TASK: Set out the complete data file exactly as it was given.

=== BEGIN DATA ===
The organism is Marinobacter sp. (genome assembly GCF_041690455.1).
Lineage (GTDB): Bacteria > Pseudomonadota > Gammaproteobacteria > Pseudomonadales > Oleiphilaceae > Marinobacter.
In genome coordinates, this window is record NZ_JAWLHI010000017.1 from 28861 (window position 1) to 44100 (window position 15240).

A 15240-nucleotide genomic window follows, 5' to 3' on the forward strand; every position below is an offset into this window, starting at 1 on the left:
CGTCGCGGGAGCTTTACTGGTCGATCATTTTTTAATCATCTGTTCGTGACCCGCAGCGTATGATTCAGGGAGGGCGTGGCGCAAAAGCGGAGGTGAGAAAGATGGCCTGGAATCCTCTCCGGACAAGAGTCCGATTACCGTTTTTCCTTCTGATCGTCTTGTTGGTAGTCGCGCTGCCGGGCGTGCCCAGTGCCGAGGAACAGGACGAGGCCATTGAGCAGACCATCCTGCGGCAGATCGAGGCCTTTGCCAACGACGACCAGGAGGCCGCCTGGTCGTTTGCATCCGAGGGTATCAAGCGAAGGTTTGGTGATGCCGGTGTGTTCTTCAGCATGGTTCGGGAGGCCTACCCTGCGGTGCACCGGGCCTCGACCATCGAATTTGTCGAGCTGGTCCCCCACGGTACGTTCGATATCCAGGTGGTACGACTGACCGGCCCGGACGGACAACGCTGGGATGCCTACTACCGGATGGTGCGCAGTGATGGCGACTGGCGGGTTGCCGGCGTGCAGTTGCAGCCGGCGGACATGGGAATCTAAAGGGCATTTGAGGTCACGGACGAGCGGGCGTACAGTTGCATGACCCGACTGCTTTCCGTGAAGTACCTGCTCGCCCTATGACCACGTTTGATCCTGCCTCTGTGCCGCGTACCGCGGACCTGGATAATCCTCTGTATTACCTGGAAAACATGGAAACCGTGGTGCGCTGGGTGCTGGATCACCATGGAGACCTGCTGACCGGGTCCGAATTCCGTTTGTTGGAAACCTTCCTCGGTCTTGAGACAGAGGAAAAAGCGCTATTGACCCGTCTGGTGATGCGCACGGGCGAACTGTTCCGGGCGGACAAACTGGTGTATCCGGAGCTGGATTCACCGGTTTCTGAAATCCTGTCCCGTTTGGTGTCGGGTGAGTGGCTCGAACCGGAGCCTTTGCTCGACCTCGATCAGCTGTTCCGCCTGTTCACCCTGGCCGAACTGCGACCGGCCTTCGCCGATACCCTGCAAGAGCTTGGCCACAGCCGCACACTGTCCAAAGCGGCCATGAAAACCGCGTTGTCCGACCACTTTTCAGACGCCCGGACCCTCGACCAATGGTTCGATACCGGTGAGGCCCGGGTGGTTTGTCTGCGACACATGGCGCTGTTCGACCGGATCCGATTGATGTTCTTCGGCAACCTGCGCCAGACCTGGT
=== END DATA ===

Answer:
The organism is Marinobacter sp. (genome assembly GCF_041690455.1).
Lineage (GTDB): Bacteria > Pseudomonadota > Gammaproteobacteria > Pseudomonadales > Oleiphilaceae > Marinobacter.
In genome coordinates, this window is record NZ_JAWLHI010000017.1 from 28861 (window position 1) to 44100 (window position 15240).

A 15240-nucleotide genomic window follows, 5' to 3' on the forward strand; every position below is an offset into this window, starting at 1 on the left:
CGTCGCGGGAGCTTTACTGGTCGATCATTTTTTAATCATCTGTTCGTGACCCGCAGCGTATGATTCAGGGAGGGCGTGGCGCAAAAGCGGAGGTGAGAAAGATGGCCTGGAATCCTCTCCGGACAAGAGTCCGATTACCGTTTTTCCTTCTGATCGTCTTGTTGGTAGTCGCGCTGCCGGGCGTGCCCAGTGCCGAGGAACAGGACGAGGCCATTGAGCAGACCATCCTGCGGCAGATCGAGGCCTTTGCCAACGACGACCAGGAGGCCGCCTGGTCGTTTGCATCCGAGGGTATCAAGCGAAGGTTTGGTGATGCCGGTGTGTTCTTCAGCATGGTTCGGGAGGCCTACCCTGCGGTGCACCGGGCCTCGACCATCGAATTTGTCGAGCTGGTCCCCCACGGTACGTTCGATATCCAGGTGGTACGACTGACCGGCCCGGACGGACAACGCTGGGATGCCTACTACCGGATGGTGCGCAGTGATGGCGACTGGCGGGTTGCCGGCGTGCAGTTGCAGCCGGCGGACATGGGAATCTAAAGGGCATTTGAGGTCACGGACGAGCGGGCGTACAGTTGCATGACCCGACTGCTTTCCGTGAAGTACCTGCTCGCCCTATGACCACGTTTGATCCTGCCTCTGTGCCGCGTACCGCGGACCTGGATAATCCTCTGTATTACCTGGAAAACATGGAAACCGTGGTGCGCTGGGTGCTGGATCACCATGGAGACCTGCTGACCGGGTCCGAATTCCGTTTGTTGGAAACCTTCCTCGGTCTTGAGACAGAGGAAAAAGCGCTATTGACCCGTCTGGTGATGCGCACGGGCGAACTGTTCCGGGCGGACAAACTGGTGTATCCGGAGCTGGATTCACCGGTTTCTGAAATCCTGTCCCGTTTGGTGTCGGGTGAGTGGCTCGAACCGGAGCCTTTGCTCGACCTCGATCAGCTGTTCCGCCTGTTCACCCTGGCCGAACTGCGACCGGCCTTCGCCGATACCCTGCAAGAGCTTGGCCACAGCCGCACACTGTCCAAAGCGGCCATGAAAACCGCGTTGTCCGACCACTTTTCAGACGCCCGGACCCTCGACCAATGGTTCGATACCGGTGAGGCCCGGGTGGTTTGTCTGCGACACATGGCGCTGTTCGACCGGATCCGATTGATGTTCTTCGGCAACCTGCGCCAGACCTGGT